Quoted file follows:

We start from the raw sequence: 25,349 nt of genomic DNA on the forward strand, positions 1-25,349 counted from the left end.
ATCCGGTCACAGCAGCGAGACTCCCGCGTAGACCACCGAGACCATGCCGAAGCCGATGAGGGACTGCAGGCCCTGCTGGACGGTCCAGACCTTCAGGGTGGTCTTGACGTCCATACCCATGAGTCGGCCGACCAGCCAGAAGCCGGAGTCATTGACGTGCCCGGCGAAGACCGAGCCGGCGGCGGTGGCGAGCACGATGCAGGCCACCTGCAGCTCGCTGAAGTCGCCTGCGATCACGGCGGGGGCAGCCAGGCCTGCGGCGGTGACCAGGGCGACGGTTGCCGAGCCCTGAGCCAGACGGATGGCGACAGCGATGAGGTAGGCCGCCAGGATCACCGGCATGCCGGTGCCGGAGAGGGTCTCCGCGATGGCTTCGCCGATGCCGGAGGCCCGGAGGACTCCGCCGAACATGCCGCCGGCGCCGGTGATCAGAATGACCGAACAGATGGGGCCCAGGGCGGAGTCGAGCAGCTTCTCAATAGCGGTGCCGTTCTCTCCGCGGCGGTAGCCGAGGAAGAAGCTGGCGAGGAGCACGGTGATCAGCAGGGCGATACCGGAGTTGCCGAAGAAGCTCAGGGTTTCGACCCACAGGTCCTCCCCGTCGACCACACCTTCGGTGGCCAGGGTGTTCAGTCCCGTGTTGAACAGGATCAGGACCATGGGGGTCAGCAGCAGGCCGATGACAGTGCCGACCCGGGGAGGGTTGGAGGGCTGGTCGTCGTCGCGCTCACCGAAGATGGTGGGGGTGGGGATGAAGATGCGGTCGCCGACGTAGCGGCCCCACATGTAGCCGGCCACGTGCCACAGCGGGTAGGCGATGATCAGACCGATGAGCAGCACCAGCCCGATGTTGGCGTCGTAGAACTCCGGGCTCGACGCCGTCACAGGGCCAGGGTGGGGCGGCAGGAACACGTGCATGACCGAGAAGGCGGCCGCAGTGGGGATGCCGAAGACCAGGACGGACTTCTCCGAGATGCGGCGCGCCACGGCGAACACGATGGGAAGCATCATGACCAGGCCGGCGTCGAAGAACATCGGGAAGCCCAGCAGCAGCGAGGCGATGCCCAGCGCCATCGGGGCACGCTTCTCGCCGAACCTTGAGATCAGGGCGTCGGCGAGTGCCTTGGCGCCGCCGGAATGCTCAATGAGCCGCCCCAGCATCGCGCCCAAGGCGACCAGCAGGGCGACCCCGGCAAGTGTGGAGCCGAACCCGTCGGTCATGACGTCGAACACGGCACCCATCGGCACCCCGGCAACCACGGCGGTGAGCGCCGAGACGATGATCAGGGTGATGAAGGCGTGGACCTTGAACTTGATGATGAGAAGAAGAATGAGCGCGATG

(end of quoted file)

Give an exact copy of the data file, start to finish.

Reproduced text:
We start from the raw sequence: 25,349 nt of genomic DNA on the forward strand, positions 1-25,349 counted from the left end.
ATCCGGTCACAGCAGCGAGACTCCCGCGTAGACCACCGAGACCATGCCGAAGCCGATGAGGGACTGCAGGCCCTGCTGGACGGTCCAGACCTTCAGGGTGGTCTTGACGTCCATACCCATGAGTCGGCCGACCAGCCAGAAGCCGGAGTCATTGACGTGCCCGGCGAAGACCGAGCCGGCGGCGGTGGCGAGCACGATGCAGGCCACCTGCAGCTCGCTGAAGTCGCCTGCGATCACGGCGGGGGCAGCCAGGCCTGCGGCGGTGACCAGGGCGACGGTTGCCGAGCCCTGAGCCAGACGGATGGCGACAGCGATGAGGTAGGCCGCCAGGATCACCGGCATGCCGGTGCCGGAGAGGGTCTCCGCGATGGCTTCGCCGATGCCGGAGGCCCGGAGGACTCCGCCGAACATGCCGCCGGCGCCGGTGATCAGAATGACCGAACAGATGGGGCCCAGGGCGGAGTCGAGCAGCTTCTCAATAGCGGTGCCGTTCTCTCCGCGGCGGTAGCCGAGGAAGAAGCTGGCGAGGAGCACGGTGATCAGCAGGGCGATACCGGAGTTGCCGAAGAAGCTCAGGGTTTCGACCCACAGGTCCTCCCCGTCGACCACACCTTCGGTGGCCAGGGTGTTCAGTCCCGTGTTGAACAGGATCAGGACCATGGGGGTCAGCAGCAGGCCGATGACAGTGCCGACCCGGGGAGGGTTGGAGGGCTGGTCGTCGTCGCGCTCACCGAAGATGGTGGGGGTGGGGATGAAGATGCGGTCGCCGACGTAGCGGCCCCACATGTAGCCGGCCACGTGCCACAGCGGGTAGGCGATGATCAGACCGATGAGCAGCACCAGCCCGATGTTGGCGTCGTAGAACTCCGGGCTCGACGCCGTCACAGGGCCAGGGTGGGGCGGCAGGAACACGTGCATGACCGAGAAGGCGGCCGCAGTGGGGATGCCGAAGACCAGGACGGACTTCTCCGAGATGCGGCGCGCCACGGCGAACACGATGGGAAGCATCATGACCAGGCCGGCGTCGAAGAACATCGGGAAGCCCAGCAGCAGCGAGGCGATGCCCAGCGCCATCGGGGCACGCTTCTCGCCGAACCTTGAGATCAGGGCGTCGGCGAGTGCCTTGGCGCCGCCGGAATGCTCAATGAGCCGCCCCAGCATCGCGCCCAAGGCGACCAGCAGGGCGACCCCGGCAAGTGTGGAGCCGAACCCGTCGGTCATGACGTCGAACACGGCACCCATCGGCACCCCGGCAACCACGGCGGTGAGCGCCGAGACGATGATCAGGGTGATGAAGGCGTGGACCTTGAACTTGATGATGAGAAGAAGAATGAGCGCGATG